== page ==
linear regression

From Simple to Multiple Linear Regression with Python and scikit

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Linear regression is one of the most popular techniques for modelling a linear relationship between a dependent and one or more independent variables. Moreover, it is the origin of many machine learning algorithms. In “An introduction to Statistical Learning,” the authors claim that “the importance of having a good understanding of linear regression before studying more complex learning methods cannot be overstated.”
Simple linear regression is pretty straightforward. We assume a linear relationship between the quantitative response Y and the predictor variable X. There are two coefficients in this model: the intercept and the slope. The intercept is the value of your prediction when the predictor X is zero. The slope is the marginal effect of increasing X by one unit. Truth be told, if you’re interested in all the mathematical details of linear regression (which I strongly recommend learning about), get an econometrics book. In this tutorial, I will briefly explain doing linear regression with Scikit-Learn, a popular machine learning package which is available in Python.

import pandas as pd
import numpy as np
from sklearn.linear_model import LinearRegression
from sklearn.model_selection import train_test_split
from sklearn.metrics import mean_squared_error, r2_score
import matplotlib.pyplot as plt

You can download the famous mpg dataset from the UCI Machine Learning Repository, or just google “mpg.csv.” Using pandas, you can quickly read in the CSV into a DataFrame.

df = pd.read_csv('mpg.csv')

Next up, we will clean the dataset and remove the missing values. Using pandas, we replace question marks with NaNs and remove these rows.

df = df.replace('?', np.nan)
df = df.dropna()

In the following part, for educational purposes, we’ll drop some columns that I don’t think we need in our regression model. These columns are the model name, the geographical origin and the year that the model was built. Finally, the ‘mpg’ column is dropped in the X variable and set as the target in the Y variable.

df = df.drop(['name','origin','model_year'], axis=1)
X = df.drop('mpg', axis=1)
y = df[['mpg']]

Finally, we’ll split the dataset into a train set and a test set. Scikit-learn has a very straightforward train_test_split function for that.

X_train, X_test, y_train, y_test = train_test_split(X, y, test_size=0.2,
                                                	random_state=1)

Finally, we can start building the regression model. First, let’s try a model with only one variable. We want to predict the mileage per gallon by looking at the horsepower of a car.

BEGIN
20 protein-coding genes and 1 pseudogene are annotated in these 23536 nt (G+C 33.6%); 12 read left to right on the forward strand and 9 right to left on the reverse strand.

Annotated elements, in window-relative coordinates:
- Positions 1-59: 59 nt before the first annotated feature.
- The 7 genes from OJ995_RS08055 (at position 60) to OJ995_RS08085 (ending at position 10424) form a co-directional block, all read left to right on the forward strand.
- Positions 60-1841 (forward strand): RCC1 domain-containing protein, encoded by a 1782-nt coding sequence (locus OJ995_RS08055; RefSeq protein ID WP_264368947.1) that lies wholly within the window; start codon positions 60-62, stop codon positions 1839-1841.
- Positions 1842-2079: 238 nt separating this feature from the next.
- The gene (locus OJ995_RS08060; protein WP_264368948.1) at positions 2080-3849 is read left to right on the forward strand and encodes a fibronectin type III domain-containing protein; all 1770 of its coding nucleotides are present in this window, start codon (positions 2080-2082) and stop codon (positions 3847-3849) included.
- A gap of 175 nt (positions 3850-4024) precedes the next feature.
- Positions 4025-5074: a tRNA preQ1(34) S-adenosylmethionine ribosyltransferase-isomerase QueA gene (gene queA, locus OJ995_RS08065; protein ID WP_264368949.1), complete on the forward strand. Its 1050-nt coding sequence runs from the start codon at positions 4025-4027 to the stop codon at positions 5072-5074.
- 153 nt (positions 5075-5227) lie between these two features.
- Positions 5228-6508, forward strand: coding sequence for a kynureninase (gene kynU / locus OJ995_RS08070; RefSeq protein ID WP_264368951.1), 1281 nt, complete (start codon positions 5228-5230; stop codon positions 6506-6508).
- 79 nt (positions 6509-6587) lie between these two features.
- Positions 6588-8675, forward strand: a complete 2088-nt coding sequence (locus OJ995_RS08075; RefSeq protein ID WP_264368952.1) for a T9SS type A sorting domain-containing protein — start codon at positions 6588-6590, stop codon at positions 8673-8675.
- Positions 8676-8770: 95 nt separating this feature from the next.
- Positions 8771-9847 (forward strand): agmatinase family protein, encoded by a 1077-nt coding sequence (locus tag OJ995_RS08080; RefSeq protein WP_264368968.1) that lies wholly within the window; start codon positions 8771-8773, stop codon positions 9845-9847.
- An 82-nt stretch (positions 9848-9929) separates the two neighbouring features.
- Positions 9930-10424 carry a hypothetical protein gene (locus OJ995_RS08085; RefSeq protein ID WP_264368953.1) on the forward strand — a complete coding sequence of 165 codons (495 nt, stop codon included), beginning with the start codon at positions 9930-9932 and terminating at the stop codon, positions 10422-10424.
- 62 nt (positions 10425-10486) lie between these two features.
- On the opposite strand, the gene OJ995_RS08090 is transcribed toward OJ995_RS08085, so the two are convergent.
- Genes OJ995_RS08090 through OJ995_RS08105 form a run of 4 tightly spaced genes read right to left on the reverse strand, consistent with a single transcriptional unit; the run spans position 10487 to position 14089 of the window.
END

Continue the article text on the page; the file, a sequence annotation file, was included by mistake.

reg = LinearRegression()
reg.fit(X_train[['horsepower']], y_train)

Now that we have our model, we can check how well it performs. In the first instance, we run the model on our test set. Some good evaluation metrics for linear regression are mean squared error and the R² score.

y_predicted = reg.predict(X_test[['horsepower']])

print("Mean squared error: %.2f" % mean_squared_error(y_test, y_predicted))
print('R²: %.2f' % r2_score(y_test, y_predicted))

We get a model with a mean squared error of 28.66 and an R² of 0.59. That’s … okay. But we can do better, right? Of course we can! Let’s add more variables to the model. What about using weight and cylinders? That makes sense, right?

reg = LinearRegression()
reg.fit(X_train[['horsepower','weight','cylinders']], y_train)

y_predicted = reg.predict(X_test[['horsepower','weight','cylinders']])

print("Mean squared error: %.2f" % mean_squared_error(y_test, y_predicted))
print('R²: %.2f' % r2_score(y_test, y_predicted))

By using a model with three variables instead of one, we get to a model with a mean squared error of 19.12 and an R² score of 0.72. That’s definitely a nice improvement!

By plotting the true Y values of our test set and the Y values that our model predicts, we can inspect its performance visually.

fig, ax = plt.subplots()
ax.scatter(y_test, y_predicted)
ax.plot([y_test.min(), y_test.max()], [y_test.min(), y_test.max()], 'k--', lw=4)
ax.set_xlabel('measured')
ax.set_ylabel('predicted')
plt.show()

A visual inspection of the performance usually reveals some interesting findings. In this case, we can see that there seems to be some non-linearity in our data. Although this is out of the scope of this article, a proper next step would be to transform the data — e.g. take the logarithm of the mpg values.

Keep in mind that linear regression is, computationally, a very efficient algorithm, which makes it ideal for some quick insights into the relationships in your data. However, in terms of accuracy, linear regression will rarely be your final choice.


Roel Peters works as online business consultant and has degrees in economics, international relations and data science. He started coding as a kid and has experience in half a dozen of coding languages. His core specialization is knowledge discovery and insights generation. Roel is a wide-eyed techno-optimist and avid supporter of a universal basic income.


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